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Duality of London Cycle-Way Design

There has been concern in the Traditional Cycle Lobby about some pronouncements by the current London Mayoral Administration that Cycle Superhighways are for confident cyclists, and Quietways are for less confident cyclists.

Policy vs Zeitgeist vs Meme

When discussing how harmful / constructive a concept or approach to cycle design is, I find it useful to try and analyse what level the concept is operating on.  This is my understanding:

An adopted concept of planning implementation can take place on several levels. If the concept doesn’t extend beyond the politics of the current Administration, it’s a policy. If the concept is widely accepted by contemporary planning professionals – those who create and implement cycle scheme designs – it’s a zeitgeist.  And if the concept has permeated most of the most vocal cycle-advocate lobbyists and evangelists – the influencers – it’s a meme. Memes create political pressure to make or resist change, and zeitgeists are likely to be implemented in the absence of specific and highly-committed resistance in policy.

All of the above are ideas until they are implemented.

The Policy Idea

The weakest effect is an idea in policy, which hasn’t been implemented significantly, nor accepted as a zeitgest or meme. This is the status of the duality of cycle-way design complained of by some cyclist advocates, which appears to be associated with the current Khan-Norman phase of cycle infrastructure in London.  It is the idea that Quietways are for unconfident cyclists, and Cycle Superhighways are for confident cyclists.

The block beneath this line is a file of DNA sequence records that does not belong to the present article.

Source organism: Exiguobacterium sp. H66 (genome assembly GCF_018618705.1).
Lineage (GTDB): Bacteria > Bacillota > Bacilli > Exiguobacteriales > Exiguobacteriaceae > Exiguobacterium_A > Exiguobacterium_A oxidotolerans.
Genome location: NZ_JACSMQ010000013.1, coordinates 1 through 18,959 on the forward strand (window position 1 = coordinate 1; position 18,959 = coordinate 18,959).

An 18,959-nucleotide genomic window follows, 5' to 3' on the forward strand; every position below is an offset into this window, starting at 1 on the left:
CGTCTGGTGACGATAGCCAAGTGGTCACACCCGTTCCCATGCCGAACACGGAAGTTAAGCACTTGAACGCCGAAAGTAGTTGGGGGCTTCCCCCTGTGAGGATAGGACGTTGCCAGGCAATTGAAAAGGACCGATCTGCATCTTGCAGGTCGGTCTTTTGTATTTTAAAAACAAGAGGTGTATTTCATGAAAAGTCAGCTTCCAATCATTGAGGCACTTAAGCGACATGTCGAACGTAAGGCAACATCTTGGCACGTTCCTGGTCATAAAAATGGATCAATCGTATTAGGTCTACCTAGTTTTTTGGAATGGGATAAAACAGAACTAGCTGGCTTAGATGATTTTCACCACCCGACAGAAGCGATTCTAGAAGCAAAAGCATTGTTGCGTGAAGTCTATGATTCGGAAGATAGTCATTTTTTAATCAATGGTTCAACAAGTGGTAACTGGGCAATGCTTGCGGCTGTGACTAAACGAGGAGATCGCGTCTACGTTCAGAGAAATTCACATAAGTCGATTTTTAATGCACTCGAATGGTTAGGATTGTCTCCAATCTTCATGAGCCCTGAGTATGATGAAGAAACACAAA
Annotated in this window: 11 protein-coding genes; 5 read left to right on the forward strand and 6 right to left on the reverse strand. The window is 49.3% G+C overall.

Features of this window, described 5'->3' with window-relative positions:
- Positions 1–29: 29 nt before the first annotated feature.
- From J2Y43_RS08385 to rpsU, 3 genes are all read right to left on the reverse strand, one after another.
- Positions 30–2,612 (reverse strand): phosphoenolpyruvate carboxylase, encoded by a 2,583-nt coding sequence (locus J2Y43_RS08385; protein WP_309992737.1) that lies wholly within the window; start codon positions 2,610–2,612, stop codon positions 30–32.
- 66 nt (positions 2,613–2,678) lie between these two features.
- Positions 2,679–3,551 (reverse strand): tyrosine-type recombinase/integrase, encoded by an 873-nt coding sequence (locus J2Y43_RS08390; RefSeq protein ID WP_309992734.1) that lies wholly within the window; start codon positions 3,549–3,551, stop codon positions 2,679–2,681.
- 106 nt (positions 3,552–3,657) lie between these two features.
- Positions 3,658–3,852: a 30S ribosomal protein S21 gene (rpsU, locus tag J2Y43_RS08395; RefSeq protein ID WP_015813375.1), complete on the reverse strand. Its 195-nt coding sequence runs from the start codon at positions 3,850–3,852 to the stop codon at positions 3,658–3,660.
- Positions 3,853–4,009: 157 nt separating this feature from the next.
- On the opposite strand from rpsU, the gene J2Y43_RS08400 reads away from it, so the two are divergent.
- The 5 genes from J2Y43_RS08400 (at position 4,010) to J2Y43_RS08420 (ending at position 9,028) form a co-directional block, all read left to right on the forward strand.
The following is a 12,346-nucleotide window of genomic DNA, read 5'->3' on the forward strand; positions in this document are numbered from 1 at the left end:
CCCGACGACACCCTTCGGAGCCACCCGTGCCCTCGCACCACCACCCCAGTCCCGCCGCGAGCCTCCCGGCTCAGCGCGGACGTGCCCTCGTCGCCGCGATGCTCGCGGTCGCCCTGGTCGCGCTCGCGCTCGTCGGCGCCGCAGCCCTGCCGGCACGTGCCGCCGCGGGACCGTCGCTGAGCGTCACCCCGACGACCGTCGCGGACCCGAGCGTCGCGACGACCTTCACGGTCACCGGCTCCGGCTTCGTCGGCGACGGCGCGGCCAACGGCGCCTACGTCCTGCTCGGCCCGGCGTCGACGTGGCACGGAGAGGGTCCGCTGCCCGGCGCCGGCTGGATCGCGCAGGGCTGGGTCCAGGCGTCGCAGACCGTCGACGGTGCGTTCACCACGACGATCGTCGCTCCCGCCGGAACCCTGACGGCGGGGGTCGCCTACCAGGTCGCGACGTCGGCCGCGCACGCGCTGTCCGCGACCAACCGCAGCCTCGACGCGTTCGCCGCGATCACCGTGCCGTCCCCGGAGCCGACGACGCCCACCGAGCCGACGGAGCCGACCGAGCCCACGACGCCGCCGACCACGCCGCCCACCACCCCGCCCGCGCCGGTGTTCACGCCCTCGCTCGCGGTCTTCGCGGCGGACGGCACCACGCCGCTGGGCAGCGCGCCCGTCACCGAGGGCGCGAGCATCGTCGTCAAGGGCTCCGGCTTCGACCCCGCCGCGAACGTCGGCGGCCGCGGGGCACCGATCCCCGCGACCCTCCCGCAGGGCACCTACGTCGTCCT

Logically it is hard to see how this could be implemented, since unconfident cyclists would always prefer segregation, whereas the trend in many boroughs has been to remove segregation in many areas away from main roads, and use modal filters as the primary tool.  Surely “confident” cyclists would also prefer many of the several-hundred-metre safe continuous stretches of Cycle Superhighway already available.

TfL and local authority thinking in preferring modal filters to segregation on quiet routes reflects the thinking of the same people who are complaining about the duality of design for “confident” vs “unconfident”. It is just that the design of many Quietways is poor in that many cyclists – even experienced ones – find them stressful and dangerous to navigate in long stretches.

How you remedy this danger is still the subject of heated debate in the cycling community: modal filters, grid-based vs route-based, segregated routes, safety through road surface and chicane design, and wholesale reduction of car storage, are all alternatives under discussion. However, the idea that poor quality Quietways are a result of designing for “unconfident” cyclists makes no sense.

The Real Duality Threat: Commuters 1st, Others 2nd

There are “unconfident” commuter cyclists, and “confident” cyclists who never commute to a 9-5 and only use their bicycle for purposes other than work. So there is an alternative duality – the commuter cyclist vs the “ordinary” cyclist – which does not align to the “unconfident” or “confident” duality.  As discussed above, these make no sense either as ideas, or the suggestion that they have even been implemented.